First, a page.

DO you remember Sputnik? I do, it made the nightly news in October, 1957. My mom, dad and I stood outside in the driveway looking at the sky untill we saw the satellite. We did this for several nights. It was so cool I thought, to look at the sky and see something out of this world. That kindled my interest in looking up at the heavens when I was only 10 years old.
I began my astronomy experience as a young boy in elementary school during 1960+/-. My dad had bought me a small hand-held telescope for Christmas. My cousin and I would lay on the sidewalk and try to see stars with that little telescope. We did not know that it needed to be mounted to be able to see anything. I don’t think we ever got it focused on a star. I remember dad and I standing on the front porch steps and looking at the sky together one comfortable autumn night. He pointed to the Pleiades (M45) and told me that was the little dipper, he didn’t know where the big dipper was. All he knew was that I was interested in the sky, so he tryed to help. I wish he were here now so I could show him the really cool stuff I look at today.
A couple years later I bought a 60mm Tasco refracting telescope with money from my paper route. That was in 1964 and that telescope showed me Jupiter, Saturn and the Moon. I even saw the Great Orion Nebula, M42 along with the open cluster M45, the Pleiades, with that telescope. A couple of years later,in 1966-1967, I built a 4.25″ reflecting telescope on a pipe fitting Gem mount. Any one who was a child interested in astronomy in the 60’s had to love those little paperback booklets by Sam Brown. I still have four of those Sam Brown booklets. So much how-to information was contained within them.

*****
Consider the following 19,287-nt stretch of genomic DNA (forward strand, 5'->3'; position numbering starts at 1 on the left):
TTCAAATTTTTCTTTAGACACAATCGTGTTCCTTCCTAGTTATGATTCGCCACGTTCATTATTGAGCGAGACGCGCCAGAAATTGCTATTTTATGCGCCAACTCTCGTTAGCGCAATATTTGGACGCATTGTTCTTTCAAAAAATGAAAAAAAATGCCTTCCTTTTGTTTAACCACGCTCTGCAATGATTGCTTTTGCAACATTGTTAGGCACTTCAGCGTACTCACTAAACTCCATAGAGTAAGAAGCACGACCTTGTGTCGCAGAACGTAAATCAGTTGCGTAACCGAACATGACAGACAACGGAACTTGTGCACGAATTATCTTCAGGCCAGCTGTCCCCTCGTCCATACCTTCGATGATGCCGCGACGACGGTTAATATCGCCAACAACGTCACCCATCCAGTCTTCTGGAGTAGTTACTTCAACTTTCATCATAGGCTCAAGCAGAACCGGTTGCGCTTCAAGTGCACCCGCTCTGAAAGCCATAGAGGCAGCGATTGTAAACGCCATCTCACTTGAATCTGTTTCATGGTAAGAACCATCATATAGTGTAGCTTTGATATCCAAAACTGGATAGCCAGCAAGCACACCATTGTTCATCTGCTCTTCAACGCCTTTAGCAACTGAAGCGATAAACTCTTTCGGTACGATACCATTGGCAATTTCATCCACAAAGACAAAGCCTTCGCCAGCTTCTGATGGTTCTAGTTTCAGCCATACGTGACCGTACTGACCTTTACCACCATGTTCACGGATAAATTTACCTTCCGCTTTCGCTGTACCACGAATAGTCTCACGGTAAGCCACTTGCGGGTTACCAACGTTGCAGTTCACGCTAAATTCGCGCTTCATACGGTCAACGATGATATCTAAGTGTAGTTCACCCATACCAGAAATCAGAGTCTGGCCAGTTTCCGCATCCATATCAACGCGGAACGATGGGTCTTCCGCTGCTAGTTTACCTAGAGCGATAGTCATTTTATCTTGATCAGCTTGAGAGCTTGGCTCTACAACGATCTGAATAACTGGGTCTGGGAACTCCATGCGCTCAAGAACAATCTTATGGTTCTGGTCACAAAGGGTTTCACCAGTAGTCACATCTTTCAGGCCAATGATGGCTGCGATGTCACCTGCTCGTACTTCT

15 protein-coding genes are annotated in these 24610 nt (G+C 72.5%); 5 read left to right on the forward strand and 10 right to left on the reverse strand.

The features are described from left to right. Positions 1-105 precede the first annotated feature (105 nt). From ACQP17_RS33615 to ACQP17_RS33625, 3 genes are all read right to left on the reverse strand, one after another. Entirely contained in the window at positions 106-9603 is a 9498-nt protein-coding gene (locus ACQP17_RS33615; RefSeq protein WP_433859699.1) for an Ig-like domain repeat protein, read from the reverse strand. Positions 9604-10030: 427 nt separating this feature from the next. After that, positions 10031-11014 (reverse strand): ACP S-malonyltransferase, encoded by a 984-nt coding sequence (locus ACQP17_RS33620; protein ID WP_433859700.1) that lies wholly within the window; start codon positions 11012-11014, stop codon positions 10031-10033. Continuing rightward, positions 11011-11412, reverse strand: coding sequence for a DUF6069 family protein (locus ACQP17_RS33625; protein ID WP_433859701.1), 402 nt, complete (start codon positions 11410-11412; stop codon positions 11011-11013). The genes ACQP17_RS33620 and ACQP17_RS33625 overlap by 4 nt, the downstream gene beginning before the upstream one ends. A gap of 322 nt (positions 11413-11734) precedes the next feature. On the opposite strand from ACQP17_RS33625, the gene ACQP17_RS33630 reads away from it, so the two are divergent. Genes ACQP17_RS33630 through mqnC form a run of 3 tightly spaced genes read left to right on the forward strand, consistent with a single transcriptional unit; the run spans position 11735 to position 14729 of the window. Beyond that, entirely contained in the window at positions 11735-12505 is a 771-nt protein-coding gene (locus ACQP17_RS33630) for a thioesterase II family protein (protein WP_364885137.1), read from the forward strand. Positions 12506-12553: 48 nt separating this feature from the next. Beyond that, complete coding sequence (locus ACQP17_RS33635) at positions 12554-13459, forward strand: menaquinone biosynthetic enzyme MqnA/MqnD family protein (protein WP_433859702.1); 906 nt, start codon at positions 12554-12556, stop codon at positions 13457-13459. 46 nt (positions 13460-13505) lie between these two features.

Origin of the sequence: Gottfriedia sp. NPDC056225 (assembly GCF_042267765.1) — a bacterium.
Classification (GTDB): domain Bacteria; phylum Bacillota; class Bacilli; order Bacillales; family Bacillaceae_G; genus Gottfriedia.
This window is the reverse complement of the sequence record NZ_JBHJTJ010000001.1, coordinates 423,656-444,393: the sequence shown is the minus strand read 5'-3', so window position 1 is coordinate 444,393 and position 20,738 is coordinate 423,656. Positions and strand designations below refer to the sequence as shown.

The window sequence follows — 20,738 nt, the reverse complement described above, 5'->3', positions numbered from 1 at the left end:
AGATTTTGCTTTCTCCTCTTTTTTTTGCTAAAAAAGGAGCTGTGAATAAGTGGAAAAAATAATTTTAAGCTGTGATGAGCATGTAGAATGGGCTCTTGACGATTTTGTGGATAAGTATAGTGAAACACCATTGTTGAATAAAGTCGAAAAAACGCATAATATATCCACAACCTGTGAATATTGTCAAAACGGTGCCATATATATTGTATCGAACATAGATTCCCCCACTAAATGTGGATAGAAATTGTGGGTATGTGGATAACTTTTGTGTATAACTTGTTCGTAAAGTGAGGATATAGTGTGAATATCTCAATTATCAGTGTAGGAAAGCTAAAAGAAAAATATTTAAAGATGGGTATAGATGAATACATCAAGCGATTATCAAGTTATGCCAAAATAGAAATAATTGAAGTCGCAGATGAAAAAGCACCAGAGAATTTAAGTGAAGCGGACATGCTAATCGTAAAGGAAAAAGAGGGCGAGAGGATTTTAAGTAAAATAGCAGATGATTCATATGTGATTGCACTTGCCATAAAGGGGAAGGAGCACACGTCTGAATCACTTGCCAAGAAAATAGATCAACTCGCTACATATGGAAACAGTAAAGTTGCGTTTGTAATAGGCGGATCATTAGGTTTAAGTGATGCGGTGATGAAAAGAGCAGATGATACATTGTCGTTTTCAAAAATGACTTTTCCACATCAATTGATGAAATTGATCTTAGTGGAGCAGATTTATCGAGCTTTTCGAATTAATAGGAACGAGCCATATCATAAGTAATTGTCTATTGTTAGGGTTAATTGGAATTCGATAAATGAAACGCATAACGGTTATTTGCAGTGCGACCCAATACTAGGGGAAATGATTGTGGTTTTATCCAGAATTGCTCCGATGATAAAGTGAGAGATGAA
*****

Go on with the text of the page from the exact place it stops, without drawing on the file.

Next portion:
That reflector opened up the sky for me. The first deep-sky object I ever found with it, that I could not see naked eye, was the Ring Nebula. I showed the Ring Nebula to my next door neighbour who had been my mentor in building the telescope. Mr Willet was simply astounded by the sight. It prompted him to build a 6″ reflecting telescope, which he asked me to show him many different deep-sky objects in.
I remember as a young boy drooling, in the school library, over those full page Unitron adds in Sky & Telescope magazine. Oh what dreams I had of what I could see with a scope like that. That was a time when the average reflecting telescope was 6″ and a large telescope was an 8″ and there were those rare guys that had made a 12″ reflector somewhere else, but not here. This was the era of the common 60mm refractor, and up to the three-inch Sears refractor, then there was that 4″ Unitron refractor in the adds that nobody I knew of had. Wow! How far have we come?
Today my largest telescope is a Celestron C-11 on a cgem mount. I have a Orion 10″ dobsonian mounted Newtonian reflector, a 6″ Celestron C-6 SCT, a 5″ ETX125PE Mak-cass, a 4″ TV102 semi APO refractor and a 2.6″ AT66 ED refractor. Of course there are some other telescopes that I do not use, I still have the 4.25″ reflector that I built-in 1966. That is a pretty varied stable and each one takes a turn being used. I think it is safe to say that my favorites are the 4″ refractor and the 10″ dob.
Now, 50 plus years after starting this journey, I am an older more experienced observer who still loves his first love. I still think Saturn is the most beautiful object in the sky and if the Ring Nebula is up, I’m going to look at my old friend once again to say hi. I am still an avid visual amateur astronomer. Have I seen it all? Not yet but I am still looking and observing on clear moonless nights. Today I am a retired Professional Land Surveyor, pining for more clear moonless nights. You may like looking at my equipment page for the rest of my current telescopes.
Great job. Look forward to seeing lots more posts of your stargazing adventures, present, past and future. Hope that Chip and I get to go on some of them with you and Jeanette. 🙂
Oh I love that scope! Just what I never did, but always wished I had. Instead I bought the 4-inch that Criterion Mfg. in hartford, CT offerred. It was neat – but yours is cooler – though you may want to change the date in the caption 😉
Seriously, though, I always wished I’d built some of those pipe-mounted scopes in Sam Brown’s Edmund Scientific book!
Thanks Greg, Yes I am quite old. I had to travel forward in time to get Sam’s books. Seriously though, I will have to reload the picture because I don’t know how and can’t figure out how to edit a caption. Thanks for pointing it out though.